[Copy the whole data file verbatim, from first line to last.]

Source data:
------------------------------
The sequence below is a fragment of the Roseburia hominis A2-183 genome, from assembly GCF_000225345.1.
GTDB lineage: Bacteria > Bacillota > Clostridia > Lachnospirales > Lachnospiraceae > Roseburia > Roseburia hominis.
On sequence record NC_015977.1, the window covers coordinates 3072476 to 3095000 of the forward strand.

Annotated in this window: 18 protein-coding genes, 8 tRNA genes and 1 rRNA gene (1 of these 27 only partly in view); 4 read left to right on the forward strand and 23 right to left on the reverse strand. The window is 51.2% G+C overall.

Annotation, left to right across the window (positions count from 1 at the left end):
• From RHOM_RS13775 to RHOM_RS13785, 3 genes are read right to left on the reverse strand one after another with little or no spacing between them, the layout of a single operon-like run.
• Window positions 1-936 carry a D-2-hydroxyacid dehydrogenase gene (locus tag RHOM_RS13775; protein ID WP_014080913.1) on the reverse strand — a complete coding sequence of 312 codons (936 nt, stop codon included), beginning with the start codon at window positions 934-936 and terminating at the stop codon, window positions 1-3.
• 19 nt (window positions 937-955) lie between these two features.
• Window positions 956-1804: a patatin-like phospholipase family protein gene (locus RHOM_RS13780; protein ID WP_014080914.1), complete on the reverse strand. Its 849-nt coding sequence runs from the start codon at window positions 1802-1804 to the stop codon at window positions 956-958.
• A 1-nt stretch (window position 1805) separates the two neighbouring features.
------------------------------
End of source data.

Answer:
The sequence below is a fragment of the Roseburia hominis A2-183 genome, from assembly GCF_000225345.1.
GTDB lineage: Bacteria > Bacillota > Clostridia > Lachnospirales > Lachnospiraceae > Roseburia > Roseburia hominis.
On sequence record NC_015977.1, the window covers coordinates 3072476 to 3095000 of the forward strand.

Annotated in this window: 18 protein-coding genes, 8 tRNA genes and 1 rRNA gene (1 of these 27 only partly in view); 4 read left to right on the forward strand and 23 right to left on the reverse strand. The window is 51.2% G+C overall.

Annotation, left to right across the window (positions count from 1 at the left end):
• From RHOM_RS13775 to RHOM_RS13785, 3 genes are read right to left on the reverse strand one after another with little or no spacing between them, the layout of a single operon-like run.
• Window positions 1-936 carry a D-2-hydroxyacid dehydrogenase gene (locus tag RHOM_RS13775; protein ID WP_014080913.1) on the reverse strand — a complete coding sequence of 312 codons (936 nt, stop codon included), beginning with the start codon at window positions 934-936 and terminating at the stop codon, window positions 1-3.
• 19 nt (window positions 937-955) lie between these two features.
• Window positions 956-1804: a patatin-like phospholipase family protein gene (locus RHOM_RS13780; protein ID WP_014080914.1), complete on the reverse strand. Its 849-nt coding sequence runs from the start codon at window positions 1802-1804 to the stop codon at window positions 956-958.
• A 1-nt stretch (window position 1805) separates the two neighbouring features.